Because of the framing effect, the way information is presented to us influences how attractive a proposition is.
Suppose you are considering joining a gym. A membership at $500 per year sounds like a considerable investment and might prevent you from signing up immediately. However, if they tell you it costs just $1.37 per day and emphasize that this is less than the cost of a cup of coffee, you might think it’s a great offer, even though in reality both offers cost you the same.
The framing effect is often used in advertising to positively influence consumer choice.
One common type of frame is “gain framing.” This shows consumers how they are going to benefit from a product or service. For example, dental care product advertisements use gain framing to display the benefits of using their product: white teeth, healthy gums, fresh breath, etc.
Apart from the obvious benefits, ads using the framing effect often imply other benefits, such as how a better-looking smile makes one more attractive to potential dating partners.
In survey research, such as political polling, the way questions are worded or the order in which answers are presented can influence how respondents answer the questions. This is called the framing effect.
For example, if voters are asked to select which of two candidates they plan to vote for, the order in which the candidates are listed affects the percentage of respondents selecting each candidate. Recognizing the potential for research bias, researchers typically rotate which major candidate is listed first and which is listed second.
Although both are common types of cognitive bias, they refer to different ways of processing information.
The availability bias (or availability heuristic) refers to the tendency people have to rely on information that is easier to recall when faced with a decision.
Confirmation bias is the tendency to selectively search for or interpret information in a way that confirms one’s preconceived ideas.
In other words, the availability heuristic gives preference to information that is easy to recall, while confirmation bias gives preference to information that aligns with our existing beliefs. Even though they are different, they both cause us to focus on only a subset of information.
Heuristics are mental shortcuts or rules of thumb that help people reduce the time and effort required to make a decision. An example of a heuristic in psychology is the availability heuristic (or availability bias). It involves relying on information that comes to mind quickly, (i.e., information that is available to us).
The availability heuristic can influence our perception of risk in everyday life. One common example occurs when we are considering buying insurance. The sharp increase in purchases of flood insurance in the aftermath of flood events illustrates this phenomenon.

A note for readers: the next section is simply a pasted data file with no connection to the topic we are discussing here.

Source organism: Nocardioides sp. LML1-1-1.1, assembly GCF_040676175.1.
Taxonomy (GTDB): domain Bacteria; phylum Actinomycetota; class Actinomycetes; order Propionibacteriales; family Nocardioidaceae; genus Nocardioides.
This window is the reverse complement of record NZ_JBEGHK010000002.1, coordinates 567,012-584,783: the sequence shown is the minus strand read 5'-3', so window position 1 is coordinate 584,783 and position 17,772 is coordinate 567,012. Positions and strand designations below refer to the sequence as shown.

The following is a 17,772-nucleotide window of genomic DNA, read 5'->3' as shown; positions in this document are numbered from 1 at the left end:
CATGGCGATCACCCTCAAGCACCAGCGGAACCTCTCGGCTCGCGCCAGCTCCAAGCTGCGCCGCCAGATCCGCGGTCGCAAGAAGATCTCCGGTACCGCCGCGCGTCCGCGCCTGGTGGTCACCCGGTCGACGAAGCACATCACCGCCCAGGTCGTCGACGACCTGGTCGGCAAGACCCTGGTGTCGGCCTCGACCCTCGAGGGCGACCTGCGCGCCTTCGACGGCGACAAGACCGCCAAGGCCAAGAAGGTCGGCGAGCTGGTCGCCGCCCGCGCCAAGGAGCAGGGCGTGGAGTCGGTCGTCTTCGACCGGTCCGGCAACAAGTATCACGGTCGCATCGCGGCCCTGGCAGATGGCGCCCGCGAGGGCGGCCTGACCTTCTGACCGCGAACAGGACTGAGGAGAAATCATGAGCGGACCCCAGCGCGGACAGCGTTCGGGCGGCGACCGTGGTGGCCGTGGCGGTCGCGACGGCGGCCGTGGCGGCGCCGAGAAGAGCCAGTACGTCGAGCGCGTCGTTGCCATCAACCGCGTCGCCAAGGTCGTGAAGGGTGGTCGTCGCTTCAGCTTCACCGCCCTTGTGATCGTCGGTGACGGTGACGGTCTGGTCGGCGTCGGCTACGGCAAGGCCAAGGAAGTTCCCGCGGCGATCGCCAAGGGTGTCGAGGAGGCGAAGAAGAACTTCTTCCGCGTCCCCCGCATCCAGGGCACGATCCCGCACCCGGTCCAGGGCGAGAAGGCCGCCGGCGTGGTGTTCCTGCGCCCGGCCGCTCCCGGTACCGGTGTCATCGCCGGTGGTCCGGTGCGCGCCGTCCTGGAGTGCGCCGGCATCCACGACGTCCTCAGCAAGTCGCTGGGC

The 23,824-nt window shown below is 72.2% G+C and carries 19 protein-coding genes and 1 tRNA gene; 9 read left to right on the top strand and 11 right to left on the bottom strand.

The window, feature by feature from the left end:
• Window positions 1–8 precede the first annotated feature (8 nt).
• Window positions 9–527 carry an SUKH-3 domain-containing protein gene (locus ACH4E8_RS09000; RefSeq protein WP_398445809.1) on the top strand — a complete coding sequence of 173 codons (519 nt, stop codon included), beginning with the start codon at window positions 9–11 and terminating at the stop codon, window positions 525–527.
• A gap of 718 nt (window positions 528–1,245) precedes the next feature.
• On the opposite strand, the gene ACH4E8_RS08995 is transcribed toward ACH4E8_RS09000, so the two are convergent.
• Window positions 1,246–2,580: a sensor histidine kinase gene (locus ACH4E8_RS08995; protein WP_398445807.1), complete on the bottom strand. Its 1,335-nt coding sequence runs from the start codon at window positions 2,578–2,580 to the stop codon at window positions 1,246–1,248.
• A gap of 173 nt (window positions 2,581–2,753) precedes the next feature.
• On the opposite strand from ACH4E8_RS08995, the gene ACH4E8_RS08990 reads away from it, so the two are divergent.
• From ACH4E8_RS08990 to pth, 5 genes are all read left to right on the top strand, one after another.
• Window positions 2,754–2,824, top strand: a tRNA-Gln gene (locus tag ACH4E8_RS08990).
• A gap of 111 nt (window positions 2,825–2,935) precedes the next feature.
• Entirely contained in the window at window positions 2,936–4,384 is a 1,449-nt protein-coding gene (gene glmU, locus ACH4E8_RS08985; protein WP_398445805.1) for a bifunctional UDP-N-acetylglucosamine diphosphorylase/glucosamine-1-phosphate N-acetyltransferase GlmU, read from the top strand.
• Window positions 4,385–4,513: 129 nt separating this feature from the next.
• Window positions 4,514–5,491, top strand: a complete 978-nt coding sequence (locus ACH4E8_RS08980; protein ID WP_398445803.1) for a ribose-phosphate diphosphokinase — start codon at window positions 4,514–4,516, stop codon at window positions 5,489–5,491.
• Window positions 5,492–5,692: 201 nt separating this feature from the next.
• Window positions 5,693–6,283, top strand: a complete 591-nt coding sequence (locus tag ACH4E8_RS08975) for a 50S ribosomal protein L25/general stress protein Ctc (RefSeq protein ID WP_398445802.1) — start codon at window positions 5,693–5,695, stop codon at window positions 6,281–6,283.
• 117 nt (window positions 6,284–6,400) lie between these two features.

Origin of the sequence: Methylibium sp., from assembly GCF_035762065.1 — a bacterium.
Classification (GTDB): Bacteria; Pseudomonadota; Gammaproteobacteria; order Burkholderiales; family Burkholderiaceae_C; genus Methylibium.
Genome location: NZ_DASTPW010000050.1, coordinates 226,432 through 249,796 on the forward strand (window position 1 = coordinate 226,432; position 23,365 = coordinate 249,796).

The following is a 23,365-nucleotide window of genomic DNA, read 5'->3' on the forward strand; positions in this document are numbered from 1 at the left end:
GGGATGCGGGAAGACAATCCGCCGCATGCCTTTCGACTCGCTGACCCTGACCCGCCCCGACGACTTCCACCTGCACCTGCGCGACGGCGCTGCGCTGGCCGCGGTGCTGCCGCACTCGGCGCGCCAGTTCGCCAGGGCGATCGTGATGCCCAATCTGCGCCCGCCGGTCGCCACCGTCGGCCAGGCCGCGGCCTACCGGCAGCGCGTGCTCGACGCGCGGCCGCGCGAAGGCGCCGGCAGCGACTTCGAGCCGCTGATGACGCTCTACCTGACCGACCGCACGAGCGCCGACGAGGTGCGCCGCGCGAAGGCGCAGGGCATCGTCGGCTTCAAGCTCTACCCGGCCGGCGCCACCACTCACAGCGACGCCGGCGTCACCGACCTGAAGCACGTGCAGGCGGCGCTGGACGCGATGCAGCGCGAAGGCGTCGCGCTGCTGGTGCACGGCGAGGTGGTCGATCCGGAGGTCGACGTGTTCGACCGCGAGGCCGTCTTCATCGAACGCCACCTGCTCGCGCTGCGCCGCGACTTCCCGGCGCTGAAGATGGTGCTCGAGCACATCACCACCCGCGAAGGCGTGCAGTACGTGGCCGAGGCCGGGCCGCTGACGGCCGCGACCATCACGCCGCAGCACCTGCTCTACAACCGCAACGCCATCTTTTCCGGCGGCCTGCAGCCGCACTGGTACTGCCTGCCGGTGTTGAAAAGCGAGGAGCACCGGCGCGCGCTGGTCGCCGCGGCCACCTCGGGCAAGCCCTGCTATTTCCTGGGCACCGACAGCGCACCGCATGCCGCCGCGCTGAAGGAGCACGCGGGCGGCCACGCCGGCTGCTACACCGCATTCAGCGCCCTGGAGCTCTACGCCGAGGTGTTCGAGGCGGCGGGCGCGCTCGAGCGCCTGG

Witnessing such events, knowing someone who was personally affected, or extensive media coverage can make us more aware of floods (or make floods more “available” to us). This can change our risk perception, even though statistically there may not be a change in the probabilities of future flooding.
Belief bias and confirmation bias are both types of cognitive bias that impact our judgment and decision-making.
Confirmation bias relates to how we perceive and judge evidence. We tend to seek out and prefer information that supports our preexisting beliefs, ignoring any information that contradicts those beliefs.
Belief bias describes the tendency to judge an argument based on how plausible the conclusion seems to us, rather than how much evidence is provided to support it during the course of the argument.
Cognitive bias is an umbrella term used to describe the different ways in which our beliefs and experiences impact our judgment and decision making. These preconceptions are “mental shortcuts” that help us speed up how we process and make sense of new information.
However, this tendency may lead us to misunderstand events, facts, or other people. Cognitive bias can be a source of research bias.
A funnel plot shows the relation between a study’s effect size and its precision. It is a scatter plot of the treatment effects estimated from individual studies (horizontal axis) against sample size (vertical axis).
Asymmetry in the funnel plot, measured using regression analysis, is an indication of publication bias. In the absence of bias, results from small studies will scatter widely at the bottom of the graph, with the spread narrowing among larger studies.
The idea here is that small studies are more likely to remain unpublished if their results are nonsignificant or unfavorable, whereas larger studies get published regardless. This leads to asymmetry in the funnel plot.